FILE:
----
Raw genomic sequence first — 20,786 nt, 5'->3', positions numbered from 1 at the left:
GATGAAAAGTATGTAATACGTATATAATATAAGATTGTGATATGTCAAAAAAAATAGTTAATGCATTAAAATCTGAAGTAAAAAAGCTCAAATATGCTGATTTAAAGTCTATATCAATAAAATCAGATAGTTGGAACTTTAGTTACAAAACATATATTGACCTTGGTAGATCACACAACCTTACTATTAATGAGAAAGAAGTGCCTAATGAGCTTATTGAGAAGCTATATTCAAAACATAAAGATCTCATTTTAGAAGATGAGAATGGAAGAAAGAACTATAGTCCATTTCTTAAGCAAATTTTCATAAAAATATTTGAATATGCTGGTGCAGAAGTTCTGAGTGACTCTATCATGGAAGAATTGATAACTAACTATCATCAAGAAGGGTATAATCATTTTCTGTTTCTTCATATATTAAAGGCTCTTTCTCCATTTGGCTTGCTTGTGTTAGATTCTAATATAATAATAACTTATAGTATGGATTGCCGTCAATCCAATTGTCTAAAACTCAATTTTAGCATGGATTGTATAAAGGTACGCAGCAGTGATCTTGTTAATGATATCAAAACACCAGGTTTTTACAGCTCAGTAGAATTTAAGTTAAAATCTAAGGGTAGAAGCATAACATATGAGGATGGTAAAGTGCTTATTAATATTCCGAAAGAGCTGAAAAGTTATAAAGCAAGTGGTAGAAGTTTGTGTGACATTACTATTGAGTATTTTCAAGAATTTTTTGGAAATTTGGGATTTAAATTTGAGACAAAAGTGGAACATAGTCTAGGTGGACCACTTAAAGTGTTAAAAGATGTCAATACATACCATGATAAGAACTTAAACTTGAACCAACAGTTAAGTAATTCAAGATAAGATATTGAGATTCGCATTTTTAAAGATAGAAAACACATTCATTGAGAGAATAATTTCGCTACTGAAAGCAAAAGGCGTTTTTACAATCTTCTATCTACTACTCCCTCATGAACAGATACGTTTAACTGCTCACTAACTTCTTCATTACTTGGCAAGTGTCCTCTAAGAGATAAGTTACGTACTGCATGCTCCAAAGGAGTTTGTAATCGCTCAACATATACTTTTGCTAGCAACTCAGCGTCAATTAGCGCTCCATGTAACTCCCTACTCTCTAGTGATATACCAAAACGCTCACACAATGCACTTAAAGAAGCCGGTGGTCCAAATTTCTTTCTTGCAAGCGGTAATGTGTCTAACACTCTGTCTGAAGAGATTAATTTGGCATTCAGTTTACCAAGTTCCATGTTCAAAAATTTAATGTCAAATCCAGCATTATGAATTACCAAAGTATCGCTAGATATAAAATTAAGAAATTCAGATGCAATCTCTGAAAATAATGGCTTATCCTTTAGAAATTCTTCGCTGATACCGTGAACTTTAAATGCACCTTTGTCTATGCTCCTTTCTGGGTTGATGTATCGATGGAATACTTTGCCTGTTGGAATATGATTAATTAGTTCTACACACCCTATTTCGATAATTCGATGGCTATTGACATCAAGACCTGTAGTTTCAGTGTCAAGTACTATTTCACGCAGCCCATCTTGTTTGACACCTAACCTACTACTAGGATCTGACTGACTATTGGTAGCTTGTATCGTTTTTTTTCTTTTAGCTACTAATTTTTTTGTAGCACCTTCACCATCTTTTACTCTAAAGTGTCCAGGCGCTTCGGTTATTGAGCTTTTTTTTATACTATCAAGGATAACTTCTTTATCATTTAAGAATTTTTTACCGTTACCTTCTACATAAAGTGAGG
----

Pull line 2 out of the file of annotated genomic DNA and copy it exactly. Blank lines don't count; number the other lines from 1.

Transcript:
GATGAAAAGTATGTAATACGTATATAATATAAGATTGTGATATGTCAAAAAAAATAGTTAATGCATTAAAATCTGAAGTAAAAAAGCTCAAATATGCTGATTTAAAGTCTATATCAATAAAATCAGATAGTTGGAACTTTAGTTACAAAACATATATTGACCTTGGTAGATCACACAACCTTACTATTAATGAGAAAGAAGTGCCTAATGAGCTTATTGAGAAGCTATATTCAAAACATAAAGATCTCATTTTAGAAGATGAGAATGGAAGAAAGAACTATAGTCCATTTCTTAAGCAAATTTTCATAAAAATATTTGAATATGCTGGTGCAGAAGTTCTGAGTGACTCTATCATGGAAGAATTGATAACTAACTATCATCAAGAAGGGTATAATCATTTTCTGTTTCTTCATATATTAAAGGCTCTTTCTCCATTTGGCTTGCTTGTGTTAGATTCTAATATAATAATAACTTATAGTATGGATTGCCGTCAATCCAATTGTCTAAAACTCAATTTTAGCATGGATTGTATAAAGGTACGCAGCAGTGATCTTGTTAATGATATCAAAACACCAGGTTTTTACAGCTCAGTAGAATTTAAGTTAAAATCTAAGGGTAGAAGCATAACATATGAGGATGGTAAAGTGCTTATTAATATTCCGAAAGAGCTGAAAAGTTATAAAGCAAGTGGTAGAAGTTTGTGTGACATTACTATTGAGTATTTTCAAGAATTTTTTGGAAATTTGGGATTTAAATTTGAGACAAAAGTGGAACATAGTCTAGGTGGACCACTTAAAGTGTTAAAAGATGTCAATACATACCATGATAAGAACTTAAACTTGAACCAACAGTTAAGTAATTCAAGATAAGATATTGAGATTCGCATTTTTAAAGATAGAAAACACATTCATTGAGAGAATAATTTCGCTACTGAAAGCAAAAGGCGTTTTTACAATCTTCTATCTACTACTCCCTCATGAACAGATACGTTTAACTGCTCACTAACTTCTTCATTACTTGGCAAGTGTCCTCTAAGAGATAAGTTACGTACTGCATGCTCCAAAGGAGTTTGTAATCGCTCAACATATACTTTTGCTAGCAACTCAGCGTCAATTAGCGCTCCATGTAACTCCCTACTCTCTAGTGATATACCAAAACGCTCACACAATGCACTTAAAGAAGCCGGTGGTCCAAATTTCTTTCTTGCAAGCGGTAATGTGTCTAACACTCTGTCTGAAGAGATTAATTTGGCATTCAGTTTACCAAGTTCCATGTTCAAAAATTTAATGTCAAATCCAGCATTATGAATTACCAAAGTATCGCTAGATATAAAATTAAGAAATTCAGATGCAATCTCTGAAAATAATGGCTTATCCTTTAGAAATTCTTCGCTGATACCGTGAACTTTAAATGCACCTTTGTCTATGCTCCTTTCTGGGTTGATGTATCGATGGAATACTTTGCCTGTTGGAATATGATTAATTAGTTCTACACACCCTATTTCGATAATTCGATGGCTATTGACATCAAGACCTGTAGTTTCAGTGTCAAGTACTATTTCACGCAGCCCATCTTGTTTGACACCTAACCTACTACTAGGATCTGACTGACTATTGGTAGCTTGTATCGTTTTTTTTCTTTTAGCTACTAATTTTTTTGTAGCACCTTCACCATCTTTTACTCTAAAGTGTCCAGGCGCTTCGGTTATTGAGCTTTTTTTTATACTATCAAGGATAACTTCTTTATCATTTAAGAATTTTTTACCGTTACCTTCTACATAAAGTGAGG